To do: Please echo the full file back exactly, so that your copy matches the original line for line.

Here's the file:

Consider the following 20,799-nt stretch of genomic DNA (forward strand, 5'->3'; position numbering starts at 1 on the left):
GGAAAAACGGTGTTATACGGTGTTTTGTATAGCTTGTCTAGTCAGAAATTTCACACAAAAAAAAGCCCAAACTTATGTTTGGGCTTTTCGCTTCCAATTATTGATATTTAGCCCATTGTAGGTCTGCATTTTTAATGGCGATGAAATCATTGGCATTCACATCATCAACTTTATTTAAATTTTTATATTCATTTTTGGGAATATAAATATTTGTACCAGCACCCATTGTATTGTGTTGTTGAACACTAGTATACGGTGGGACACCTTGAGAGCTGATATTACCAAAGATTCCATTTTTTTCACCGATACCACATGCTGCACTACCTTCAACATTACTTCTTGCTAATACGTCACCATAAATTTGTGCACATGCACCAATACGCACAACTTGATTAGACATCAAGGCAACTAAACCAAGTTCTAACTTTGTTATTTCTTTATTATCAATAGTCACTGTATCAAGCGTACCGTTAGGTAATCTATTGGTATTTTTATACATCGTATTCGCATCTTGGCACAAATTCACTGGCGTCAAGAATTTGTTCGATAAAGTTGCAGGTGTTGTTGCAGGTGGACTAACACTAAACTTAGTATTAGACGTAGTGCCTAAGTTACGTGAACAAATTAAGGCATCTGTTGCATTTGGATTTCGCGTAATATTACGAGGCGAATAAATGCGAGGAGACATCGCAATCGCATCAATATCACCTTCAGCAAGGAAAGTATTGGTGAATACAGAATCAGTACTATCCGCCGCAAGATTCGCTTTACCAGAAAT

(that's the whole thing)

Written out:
Consider the following 20,799-nt stretch of genomic DNA (forward strand, 5'->3'; position numbering starts at 1 on the left):
GGAAAAACGGTGTTATACGGTGTTTTGTATAGCTTGTCTAGTCAGAAATTTCACACAAAAAAAAGCCCAAACTTATGTTTGGGCTTTTCGCTTCCAATTATTGATATTTAGCCCATTGTAGGTCTGCATTTTTAATGGCGATGAAATCATTGGCATTCACATCATCAACTTTATTTAAATTTTTATATTCATTTTTGGGAATATAAATATTTGTACCAGCACCCATTGTATTGTGTTGTTGAACACTAGTATACGGTGGGACACCTTGAGAGCTGATATTACCAAAGATTCCATTTTTTTCACCGATACCACATGCTGCACTACCTTCAACATTACTTCTTGCTAATACGTCACCATAAATTTGTGCACATGCACCAATACGCACAACTTGATTAGACATCAAGGCAACTAAACCAAGTTCTAACTTTGTTATTTCTTTATTATCAATAGTCACTGTATCAAGCGTACCGTTAGGTAATCTATTGGTATTTTTATACATCGTATTCGCATCTTGGCACAAATTCACTGGCGTCAAGAATTTGTTCGATAAAGTTGCAGGTGTTGTTGCAGGTGGACTAACACTAAACTTAGTATTAGACGTAGTGCCTAAGTTACGTGAACAAATTAAGGCATCTGTTGCATTTGGATTTCGCGTAATATTACGAGGCGAATAAATGCGAGGAGACATCGCAATCGCATCAATATCACCTTCAGCAAGGAAAGTATTGGTGAATACAGAATCAGTACTATCCGCCGCAAGATTCGCTTTACCAGAAAT